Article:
BRITAIN will order its tax haven islands to name the owners of offshore firms in what campaigners called a "great leap forward" in the war on global corruption.

The Conservative government on Tuesday gave in to pressure from a cross-party group of MPs, including some of its own backbenchers, to force overseas territories to end decades of corporate secrecy.

Ministers had been reluctant to resort to old imperial power to impose new rules on autonomous island communities like the British Virgin Islands.

However, former ministers Margaret Hodge of Labour and Andrew Mitchell of the Conservatives secured enough support in the Commons - not least from the SNP and Liberal Democrats - for an amendment to its Sanctions and Money-Laundering bill under which such islands must produce a register of beneficial ownership. The government, rather than lose, decided not to oppose their move.

READ MORE: Thousands of Scotland’s tax haven firms face being struck off

Duncan Hames of anti-corruption group Transparency International said: "These jurisdictions have long been the Achilles Heel of our defences against dirty money.

"Agreement on this represents a hugely significant moment in the fight against corruption, not just in the UK but around the world.”

The former Liberal Democrat MP added: “This afternoon, corrupt individuals everywhere will be deeply concerned that they are about to lose the secrecy afforded by the British Overseas Territories that has until now given them an easy route to launder their ill-gotten gains."

This weekend campaign group Global Witness revealed that more than $100 billion had been laundered out of Russia alone in to British Overseas Territories. Companies forged in such secrecy jurisdictions also add to opacity in UK structures and are used, for example, to buy property.

Under Ms Hodge and Mr Mitchell's amendment the UK must, no later than 31st December 2020, prepare a draft Order in Council requiring the Government of any British Overseas Territories that has not introduced such a register to do so. This present a diplomatic and political hurdle for the British government in its relations with its self-governing territories. Mr Hames said: "We hope that those territories will now use the opportunity they have over the next 18 months to implement these registers and shut the door to dirty money."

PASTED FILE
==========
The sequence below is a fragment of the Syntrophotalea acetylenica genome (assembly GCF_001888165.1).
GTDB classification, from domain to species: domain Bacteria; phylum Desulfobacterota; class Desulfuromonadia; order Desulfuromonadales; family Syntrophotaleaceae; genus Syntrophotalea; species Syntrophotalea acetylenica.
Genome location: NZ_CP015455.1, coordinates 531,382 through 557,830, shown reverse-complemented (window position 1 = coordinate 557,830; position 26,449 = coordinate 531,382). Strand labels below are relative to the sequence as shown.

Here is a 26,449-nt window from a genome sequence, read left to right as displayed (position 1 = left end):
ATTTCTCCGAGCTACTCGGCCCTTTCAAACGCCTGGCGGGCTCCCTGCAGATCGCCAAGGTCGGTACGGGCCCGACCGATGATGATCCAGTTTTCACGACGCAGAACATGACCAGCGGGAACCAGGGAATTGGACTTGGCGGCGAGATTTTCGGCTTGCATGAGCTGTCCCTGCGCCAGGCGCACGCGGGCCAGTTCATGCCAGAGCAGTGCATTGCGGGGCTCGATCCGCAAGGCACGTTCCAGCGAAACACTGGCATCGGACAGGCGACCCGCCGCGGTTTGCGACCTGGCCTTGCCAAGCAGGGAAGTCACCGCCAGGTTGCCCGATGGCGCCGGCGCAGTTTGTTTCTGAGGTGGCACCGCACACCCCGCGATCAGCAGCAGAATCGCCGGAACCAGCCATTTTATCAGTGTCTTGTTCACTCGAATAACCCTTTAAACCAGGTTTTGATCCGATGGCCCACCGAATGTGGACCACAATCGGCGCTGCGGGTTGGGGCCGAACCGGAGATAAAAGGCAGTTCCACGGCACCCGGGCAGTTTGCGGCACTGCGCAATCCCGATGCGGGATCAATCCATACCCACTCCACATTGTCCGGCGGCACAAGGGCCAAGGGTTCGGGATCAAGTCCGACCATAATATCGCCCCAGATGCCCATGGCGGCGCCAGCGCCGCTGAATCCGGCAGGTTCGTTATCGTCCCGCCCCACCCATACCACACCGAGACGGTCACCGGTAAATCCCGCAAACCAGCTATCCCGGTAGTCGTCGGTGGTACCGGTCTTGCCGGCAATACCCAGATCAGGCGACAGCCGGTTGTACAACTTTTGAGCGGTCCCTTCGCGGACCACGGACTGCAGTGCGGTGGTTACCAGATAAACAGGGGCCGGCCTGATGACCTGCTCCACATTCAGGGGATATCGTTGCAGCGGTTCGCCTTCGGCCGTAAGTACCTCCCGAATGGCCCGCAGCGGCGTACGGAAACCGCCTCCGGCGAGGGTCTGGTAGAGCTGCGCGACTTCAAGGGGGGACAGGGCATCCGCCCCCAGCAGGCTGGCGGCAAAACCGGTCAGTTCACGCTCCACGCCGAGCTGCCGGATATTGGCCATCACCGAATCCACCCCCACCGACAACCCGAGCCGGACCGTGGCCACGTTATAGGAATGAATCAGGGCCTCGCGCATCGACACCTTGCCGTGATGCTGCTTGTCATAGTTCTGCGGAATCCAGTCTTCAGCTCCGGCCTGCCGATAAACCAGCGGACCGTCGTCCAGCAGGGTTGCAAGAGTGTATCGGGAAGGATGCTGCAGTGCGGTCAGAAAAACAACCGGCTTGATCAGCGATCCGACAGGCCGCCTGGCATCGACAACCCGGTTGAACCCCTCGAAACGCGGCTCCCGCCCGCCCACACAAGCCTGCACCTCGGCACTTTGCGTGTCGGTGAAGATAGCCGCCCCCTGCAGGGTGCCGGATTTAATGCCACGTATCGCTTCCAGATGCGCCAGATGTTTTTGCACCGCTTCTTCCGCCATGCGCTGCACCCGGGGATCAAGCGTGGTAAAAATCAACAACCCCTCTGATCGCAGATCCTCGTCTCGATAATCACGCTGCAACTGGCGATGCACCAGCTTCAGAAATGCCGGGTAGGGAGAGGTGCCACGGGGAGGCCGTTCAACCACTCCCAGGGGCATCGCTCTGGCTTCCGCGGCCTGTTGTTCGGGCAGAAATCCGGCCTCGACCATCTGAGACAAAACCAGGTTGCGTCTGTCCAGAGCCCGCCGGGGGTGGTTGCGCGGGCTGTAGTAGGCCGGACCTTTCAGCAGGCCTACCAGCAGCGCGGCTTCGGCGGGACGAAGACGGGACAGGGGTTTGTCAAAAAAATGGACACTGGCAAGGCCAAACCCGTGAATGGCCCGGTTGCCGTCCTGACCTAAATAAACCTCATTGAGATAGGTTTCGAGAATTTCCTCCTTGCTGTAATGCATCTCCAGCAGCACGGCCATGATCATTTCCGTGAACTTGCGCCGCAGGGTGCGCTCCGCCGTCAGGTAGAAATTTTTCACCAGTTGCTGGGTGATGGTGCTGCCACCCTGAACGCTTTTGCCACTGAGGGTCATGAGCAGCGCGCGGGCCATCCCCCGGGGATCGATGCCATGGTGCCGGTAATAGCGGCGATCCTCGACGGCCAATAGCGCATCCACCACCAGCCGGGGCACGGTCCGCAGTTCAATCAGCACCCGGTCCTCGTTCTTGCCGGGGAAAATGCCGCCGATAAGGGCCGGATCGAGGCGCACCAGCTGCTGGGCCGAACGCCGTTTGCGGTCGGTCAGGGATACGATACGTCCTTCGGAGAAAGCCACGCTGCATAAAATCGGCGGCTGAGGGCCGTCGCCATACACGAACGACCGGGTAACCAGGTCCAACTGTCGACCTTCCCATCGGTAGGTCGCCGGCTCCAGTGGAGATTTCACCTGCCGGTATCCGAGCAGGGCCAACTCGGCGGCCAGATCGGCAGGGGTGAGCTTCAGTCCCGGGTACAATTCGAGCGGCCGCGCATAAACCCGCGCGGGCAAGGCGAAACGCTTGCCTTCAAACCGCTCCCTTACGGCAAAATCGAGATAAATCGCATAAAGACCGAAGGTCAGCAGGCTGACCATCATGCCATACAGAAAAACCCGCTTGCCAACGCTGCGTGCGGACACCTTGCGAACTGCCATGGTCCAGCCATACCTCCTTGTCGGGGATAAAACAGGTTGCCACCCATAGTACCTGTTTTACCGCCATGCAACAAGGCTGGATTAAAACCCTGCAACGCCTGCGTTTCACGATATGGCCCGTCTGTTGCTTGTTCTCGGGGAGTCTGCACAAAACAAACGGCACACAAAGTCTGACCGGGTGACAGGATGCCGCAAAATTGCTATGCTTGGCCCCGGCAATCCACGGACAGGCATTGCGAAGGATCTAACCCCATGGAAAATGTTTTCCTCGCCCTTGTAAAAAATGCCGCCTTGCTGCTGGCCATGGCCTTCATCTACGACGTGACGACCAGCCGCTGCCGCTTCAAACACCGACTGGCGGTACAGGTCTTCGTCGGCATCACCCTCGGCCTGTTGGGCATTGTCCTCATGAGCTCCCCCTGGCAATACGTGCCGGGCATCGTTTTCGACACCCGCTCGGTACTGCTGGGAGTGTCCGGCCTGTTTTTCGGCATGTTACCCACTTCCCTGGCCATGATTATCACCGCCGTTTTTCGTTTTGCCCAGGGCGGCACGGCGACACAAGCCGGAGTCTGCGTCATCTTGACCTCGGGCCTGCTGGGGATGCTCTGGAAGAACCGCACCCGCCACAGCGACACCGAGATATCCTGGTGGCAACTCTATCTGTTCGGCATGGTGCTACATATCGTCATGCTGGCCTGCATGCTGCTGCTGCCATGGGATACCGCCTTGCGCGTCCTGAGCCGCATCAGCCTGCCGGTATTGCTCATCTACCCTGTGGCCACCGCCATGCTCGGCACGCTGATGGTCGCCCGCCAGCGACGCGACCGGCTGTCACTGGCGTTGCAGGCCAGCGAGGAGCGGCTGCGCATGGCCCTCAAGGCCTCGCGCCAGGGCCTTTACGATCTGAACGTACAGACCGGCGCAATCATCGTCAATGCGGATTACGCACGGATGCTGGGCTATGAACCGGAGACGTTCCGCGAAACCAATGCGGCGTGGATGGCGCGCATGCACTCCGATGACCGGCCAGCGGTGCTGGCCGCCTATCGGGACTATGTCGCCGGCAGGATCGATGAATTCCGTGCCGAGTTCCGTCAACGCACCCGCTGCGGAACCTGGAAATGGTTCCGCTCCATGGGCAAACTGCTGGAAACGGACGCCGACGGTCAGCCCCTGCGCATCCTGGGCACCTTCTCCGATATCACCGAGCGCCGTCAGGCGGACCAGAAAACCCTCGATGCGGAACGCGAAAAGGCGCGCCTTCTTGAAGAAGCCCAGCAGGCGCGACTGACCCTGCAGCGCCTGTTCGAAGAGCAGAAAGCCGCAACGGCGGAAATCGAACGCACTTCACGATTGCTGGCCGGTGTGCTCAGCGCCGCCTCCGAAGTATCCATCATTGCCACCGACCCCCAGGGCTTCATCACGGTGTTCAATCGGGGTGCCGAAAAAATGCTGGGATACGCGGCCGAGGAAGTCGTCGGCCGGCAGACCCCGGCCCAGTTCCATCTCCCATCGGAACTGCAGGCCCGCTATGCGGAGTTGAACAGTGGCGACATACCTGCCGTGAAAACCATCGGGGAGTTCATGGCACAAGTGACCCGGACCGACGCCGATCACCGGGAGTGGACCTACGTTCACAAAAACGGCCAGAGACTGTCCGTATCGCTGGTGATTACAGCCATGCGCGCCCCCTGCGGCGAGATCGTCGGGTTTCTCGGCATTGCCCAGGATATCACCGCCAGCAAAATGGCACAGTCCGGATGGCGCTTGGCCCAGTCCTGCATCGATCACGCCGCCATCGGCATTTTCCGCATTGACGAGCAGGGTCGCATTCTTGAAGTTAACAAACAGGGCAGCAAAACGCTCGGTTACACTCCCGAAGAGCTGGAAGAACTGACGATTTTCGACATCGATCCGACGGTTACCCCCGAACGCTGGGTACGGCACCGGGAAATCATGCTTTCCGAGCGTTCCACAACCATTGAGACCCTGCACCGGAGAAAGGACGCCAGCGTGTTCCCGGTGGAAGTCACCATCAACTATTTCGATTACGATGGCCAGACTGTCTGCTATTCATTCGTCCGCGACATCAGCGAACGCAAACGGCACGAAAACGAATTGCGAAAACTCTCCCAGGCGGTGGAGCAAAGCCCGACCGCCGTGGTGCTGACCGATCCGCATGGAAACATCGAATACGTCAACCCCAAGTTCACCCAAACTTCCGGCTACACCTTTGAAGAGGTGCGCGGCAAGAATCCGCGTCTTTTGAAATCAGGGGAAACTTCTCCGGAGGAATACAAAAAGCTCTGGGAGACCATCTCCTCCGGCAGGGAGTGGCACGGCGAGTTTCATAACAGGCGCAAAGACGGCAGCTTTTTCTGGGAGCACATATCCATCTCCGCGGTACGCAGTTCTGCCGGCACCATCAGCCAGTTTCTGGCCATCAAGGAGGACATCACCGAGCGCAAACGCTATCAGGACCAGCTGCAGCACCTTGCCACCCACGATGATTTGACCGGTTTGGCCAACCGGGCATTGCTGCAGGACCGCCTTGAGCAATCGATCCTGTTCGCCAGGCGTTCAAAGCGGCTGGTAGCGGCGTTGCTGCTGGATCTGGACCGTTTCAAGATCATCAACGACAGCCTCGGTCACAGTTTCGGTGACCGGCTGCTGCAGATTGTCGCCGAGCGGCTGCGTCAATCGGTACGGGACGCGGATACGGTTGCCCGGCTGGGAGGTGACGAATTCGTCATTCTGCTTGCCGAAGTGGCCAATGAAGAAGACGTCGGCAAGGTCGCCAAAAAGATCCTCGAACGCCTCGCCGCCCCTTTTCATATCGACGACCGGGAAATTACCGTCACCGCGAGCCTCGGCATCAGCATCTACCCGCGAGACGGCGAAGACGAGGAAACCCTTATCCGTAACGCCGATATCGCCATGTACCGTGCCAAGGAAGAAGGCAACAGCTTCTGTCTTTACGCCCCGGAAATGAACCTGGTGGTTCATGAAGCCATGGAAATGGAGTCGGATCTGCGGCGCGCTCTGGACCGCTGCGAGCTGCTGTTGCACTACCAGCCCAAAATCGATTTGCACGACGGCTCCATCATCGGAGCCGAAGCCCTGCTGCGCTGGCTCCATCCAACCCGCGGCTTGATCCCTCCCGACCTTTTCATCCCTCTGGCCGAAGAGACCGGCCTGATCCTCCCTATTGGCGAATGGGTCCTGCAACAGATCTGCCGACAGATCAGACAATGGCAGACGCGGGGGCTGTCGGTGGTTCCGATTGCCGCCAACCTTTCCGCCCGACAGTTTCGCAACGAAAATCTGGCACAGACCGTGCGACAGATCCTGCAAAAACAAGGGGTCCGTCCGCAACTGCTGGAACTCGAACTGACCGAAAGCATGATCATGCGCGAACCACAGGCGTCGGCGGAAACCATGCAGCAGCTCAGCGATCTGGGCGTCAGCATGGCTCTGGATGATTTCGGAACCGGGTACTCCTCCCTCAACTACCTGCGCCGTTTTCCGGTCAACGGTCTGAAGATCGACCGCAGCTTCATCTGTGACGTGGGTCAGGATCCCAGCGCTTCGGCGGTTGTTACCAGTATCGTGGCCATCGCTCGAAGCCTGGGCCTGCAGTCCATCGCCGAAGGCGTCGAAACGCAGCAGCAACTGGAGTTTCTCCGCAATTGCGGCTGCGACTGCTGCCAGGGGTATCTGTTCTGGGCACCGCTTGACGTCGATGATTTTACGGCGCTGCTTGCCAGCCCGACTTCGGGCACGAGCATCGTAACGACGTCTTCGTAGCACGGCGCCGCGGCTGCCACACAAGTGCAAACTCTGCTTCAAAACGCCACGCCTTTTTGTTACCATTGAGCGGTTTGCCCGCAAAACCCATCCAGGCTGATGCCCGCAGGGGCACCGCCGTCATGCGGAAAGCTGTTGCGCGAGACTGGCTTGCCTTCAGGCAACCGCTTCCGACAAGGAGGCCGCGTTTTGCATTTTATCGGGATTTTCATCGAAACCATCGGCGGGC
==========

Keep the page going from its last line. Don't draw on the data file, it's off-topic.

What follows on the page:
The Herald: Duncan Hames

Duncan Hames

The victory for corporate transparency comes after a group of MPs, including Ms Hodge and her Labour colleague Anneliese Dodds, Tory Tom Tugendhat and the SNP's Alison Thewliss and Kirsty Blackman worked behind scenes and across party lines to seek action.

READ MORE: Thousands of Scotland’s tax haven firms face being struck off

In the Commons, the Foreign Minister Alan Duncan said the government did not want to "legislate directly" for the overseas territories. He added: "Nor do we wish to damage our long-standing constitutional arrangements, which respects their autonomy. We have listened to the strength of feeling in this house and accept that it is the majority view that the overseas territories should have public registers."Firms based in overseas territories frequently serve as the untraceable partners in Scottish limited partnerships (SLPs), a kind of structure widely abused for money-laundering. The Conservatives moved to reform SLPs this week after a three-year investigation by this newspaper, launching a consultation.
SNP MP Alison Thewliss tried to move reform faster in the debate. She lodged an amendment to the Money laundering bill under which SLPs would have to have partners with UK bank accounts. She was narrowly defeated. 
She said: "UK Government had an opportunity to legislate this afternoon and failed to do so. Shame the 13 Scottish Tories wouldn’t vote with us on this."

The Herald: Glasgow Central MP Alison Thewliss has called for an urgent investigation into the DWP database problems. Photograph by Colin Mearns

Alison Thewliss

The premier of the British Virgin Islands said he was "deeply disturbed" by the amendment on overseas territories, which he claimed threated the constitutional rights of corporations and individuals to privacy.

Orlando Smith said: "It is not only a breach of trust but calls into question our very relationship with the UK and the constitutional rights of the people of the BVI."

Mr Smith said he was committed to fighting financial crime and said he would ensure law enforcement agencies had acces to verified beneficial ownership information. He added: "In cooperation with our partners across the Caribbean and beyond, we will ensure that this constitutional overreach does not set a precedent and that the rights of the people whom I represent are respected."